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Texans Just Say Don’t Know

Posted by Condomologist on March 2, 2009

One of the big stories in sexual health this past week comes out of Texas and a report at Texas State University, funded by the Texas Freedom Network, looking at the state of sexual health education in Texas.  It’s downright disgraceful, espcially considering Texas has the third highest rate of teen pregnancy in the country. Fortunately, voices in the Texas media are speaking out and saying enough is enough.  The irony of the widespread miseducation in Texas schools, which amounts to 96% of school districts either not teaching anything at all or preaching abstinence, is that the Texas Department of State Health Services recognizes the need to be more comprehensive in its approach. That, along with parents overwhelmingly favoring comprehensive sex ed across the country — including Texas, where 90% of parents said in 2004 that they support “teaching students with age-appropriate, medically accurate sex information that includes information on abstinence, birth control, and prevention of sexually transmitted disease” — and one wonders how our democracy is failing us on such a large scale. Go ahead, read just the first 10-15 pages of the exhaustive report, and you’ll find principals scared to teach sex ed for fear of being fired, superintendents who think teaching sex ed will encourage more sex, school districts that simply skip the chapter on sex ed, and one superintendent who said, “[We are] a small school district with 301 students in PK to 12. Most of these kids live on a farm or have animals they feed and care for. They get a pretty good sex education from their animals.” I’m not sure what’s better, teachers striking the fear of God into students if they have sex and misquoting condom failure rates or little kids learning about sex from watching horses getting it on. 


3 Responses to “Texans Just Say Don’t Know”

  1. […] on our shoulders because we can only reach so many people in a political climate — such as Texas, for example — where teenagers are unreachable because schools won’t allow us to […]

  2. Dare said

    Ok, this report describes totally outrageous and egregious distortions being taught to our children, but I would like to point out that this is not the first time we’ve pointed out the ridiculousness of these curricula. Henry Waxman commissioned a report that took us down this road in 2004. As far as I know it got us nowhere because the politics of this are beyond reason anyway.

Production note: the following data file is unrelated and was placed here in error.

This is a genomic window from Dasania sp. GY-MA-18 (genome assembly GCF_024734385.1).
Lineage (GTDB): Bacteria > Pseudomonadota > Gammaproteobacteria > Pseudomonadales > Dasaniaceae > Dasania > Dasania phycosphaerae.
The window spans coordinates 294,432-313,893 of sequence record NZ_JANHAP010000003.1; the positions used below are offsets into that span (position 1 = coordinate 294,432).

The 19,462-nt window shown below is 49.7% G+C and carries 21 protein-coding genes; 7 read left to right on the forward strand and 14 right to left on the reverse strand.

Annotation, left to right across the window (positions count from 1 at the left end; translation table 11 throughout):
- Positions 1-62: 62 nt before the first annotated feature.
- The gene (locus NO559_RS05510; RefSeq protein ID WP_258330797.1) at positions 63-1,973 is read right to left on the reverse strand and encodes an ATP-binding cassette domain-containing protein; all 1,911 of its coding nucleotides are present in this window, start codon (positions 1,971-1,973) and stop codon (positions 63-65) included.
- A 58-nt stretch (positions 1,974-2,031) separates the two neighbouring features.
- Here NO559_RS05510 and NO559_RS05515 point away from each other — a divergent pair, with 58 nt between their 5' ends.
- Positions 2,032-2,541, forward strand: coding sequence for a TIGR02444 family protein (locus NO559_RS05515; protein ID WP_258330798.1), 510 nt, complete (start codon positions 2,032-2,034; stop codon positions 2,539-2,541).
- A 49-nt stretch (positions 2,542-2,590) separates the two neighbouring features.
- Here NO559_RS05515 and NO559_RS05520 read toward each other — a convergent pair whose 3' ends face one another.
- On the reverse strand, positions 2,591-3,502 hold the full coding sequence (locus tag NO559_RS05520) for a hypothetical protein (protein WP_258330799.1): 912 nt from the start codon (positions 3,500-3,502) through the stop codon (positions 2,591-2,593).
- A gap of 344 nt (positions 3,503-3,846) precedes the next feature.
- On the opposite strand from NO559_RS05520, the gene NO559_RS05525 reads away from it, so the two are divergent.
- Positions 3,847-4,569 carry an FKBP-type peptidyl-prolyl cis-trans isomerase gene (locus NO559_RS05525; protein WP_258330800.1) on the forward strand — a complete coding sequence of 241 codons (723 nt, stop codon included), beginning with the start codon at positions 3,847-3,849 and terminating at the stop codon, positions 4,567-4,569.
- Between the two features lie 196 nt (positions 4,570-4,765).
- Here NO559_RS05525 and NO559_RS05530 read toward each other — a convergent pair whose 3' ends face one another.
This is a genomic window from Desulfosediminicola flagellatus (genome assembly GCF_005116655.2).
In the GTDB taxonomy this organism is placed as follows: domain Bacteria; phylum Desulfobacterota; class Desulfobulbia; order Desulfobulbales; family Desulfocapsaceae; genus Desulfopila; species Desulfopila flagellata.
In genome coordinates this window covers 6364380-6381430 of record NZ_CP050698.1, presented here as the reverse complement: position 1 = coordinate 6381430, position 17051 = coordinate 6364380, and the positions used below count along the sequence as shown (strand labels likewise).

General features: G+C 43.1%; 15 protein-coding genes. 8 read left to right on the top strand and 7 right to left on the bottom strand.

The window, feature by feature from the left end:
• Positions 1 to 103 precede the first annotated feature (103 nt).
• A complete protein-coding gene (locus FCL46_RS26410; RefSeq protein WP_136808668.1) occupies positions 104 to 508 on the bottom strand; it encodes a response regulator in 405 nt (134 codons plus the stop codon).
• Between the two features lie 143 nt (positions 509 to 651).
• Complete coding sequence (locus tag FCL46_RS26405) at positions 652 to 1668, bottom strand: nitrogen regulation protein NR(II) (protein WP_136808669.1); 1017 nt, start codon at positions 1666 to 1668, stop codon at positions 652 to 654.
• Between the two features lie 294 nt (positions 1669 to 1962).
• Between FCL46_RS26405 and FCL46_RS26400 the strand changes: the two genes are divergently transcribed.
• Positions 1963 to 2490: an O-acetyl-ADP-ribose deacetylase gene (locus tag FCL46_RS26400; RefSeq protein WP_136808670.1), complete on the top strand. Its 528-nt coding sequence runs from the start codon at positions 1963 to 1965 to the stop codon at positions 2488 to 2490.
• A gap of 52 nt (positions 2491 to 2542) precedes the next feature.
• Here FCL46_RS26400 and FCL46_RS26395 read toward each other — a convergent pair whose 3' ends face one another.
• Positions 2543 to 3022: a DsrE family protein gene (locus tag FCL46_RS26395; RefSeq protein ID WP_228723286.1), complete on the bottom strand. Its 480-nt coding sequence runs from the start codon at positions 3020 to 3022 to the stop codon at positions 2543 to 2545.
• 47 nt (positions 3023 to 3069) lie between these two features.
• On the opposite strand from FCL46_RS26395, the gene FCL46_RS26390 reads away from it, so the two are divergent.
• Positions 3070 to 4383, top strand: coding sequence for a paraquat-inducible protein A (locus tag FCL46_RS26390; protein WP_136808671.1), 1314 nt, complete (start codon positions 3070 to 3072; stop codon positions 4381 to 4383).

Another thing I have to point out is that the authors of the Texas report have been somewhat incendiary for their part, and again (like many other sources) made assumptions without doing the research (imho). On page 24 of the full report and again in the executive summary they point to a quote from Wonderful Days- “If a woman is dry, the sperm will die. If a woman is wet, a baby she may get!” and assume it refers to a myth about female lubrication and fertility. Although I’ve never looked at the Wonderful Days curriculum I would be willing to bet ten bucks that they are actually trying to describe the Two-Day method of natural family planning (same developers as Cycle Beads- which are actually distributed by some PP and are gaining respect.) It’s a crude way to approach describing that method, but I have to assume that if I have a doubt about what the quote means, other people who were passably familiar with modern methods of NFP would also have doubts and wouldn’t publish that quote the way they presented it. I have to assume, therefore, that the Texas Freedom Network isn’t aware of the Two-Day method. If that’s true, it’s completely unacceptable.
    My point is not to cast aspersions on anything the Texas Freedom Network is saying because I think for the most part it’s completed valid and an important contribution to a case against continuing to fund this stuff, but there’s a bigger issue of on the ground politics here.
    I fear this speaks to a complete failure to actually communicate with the other side respectfully because we feel so betrayed and frightened by what they’re doing we can’t approach it with an open mind. Which is the same way superintendents in Texas deal with our point of view. And I believe that is part of the reason reports like this are destined ultimately to have no impact whatsoever.

    • Jonathan said

      hey, i concur. there’s a need to be assertive and informative, but not inflammatory. it goes back to some of what i said about the abortion debate: while some people can’t be reasoned with, many can be. there’s a time to be strong and forceful, but other times one needs to be delicate to effect change. this is one reason that for all his shortcomings as a politician, i have great optimism that obama can be effective in framing these debates in ways that create compromise. that, after all, more than anything is a president’s job: to cheerlead in such a way that others begin to believe in his message and do the grunt work to push it forward. dare, we both know that very little suprises us when it comes to the ignorance of health professionals on matters they’re paid to know about.

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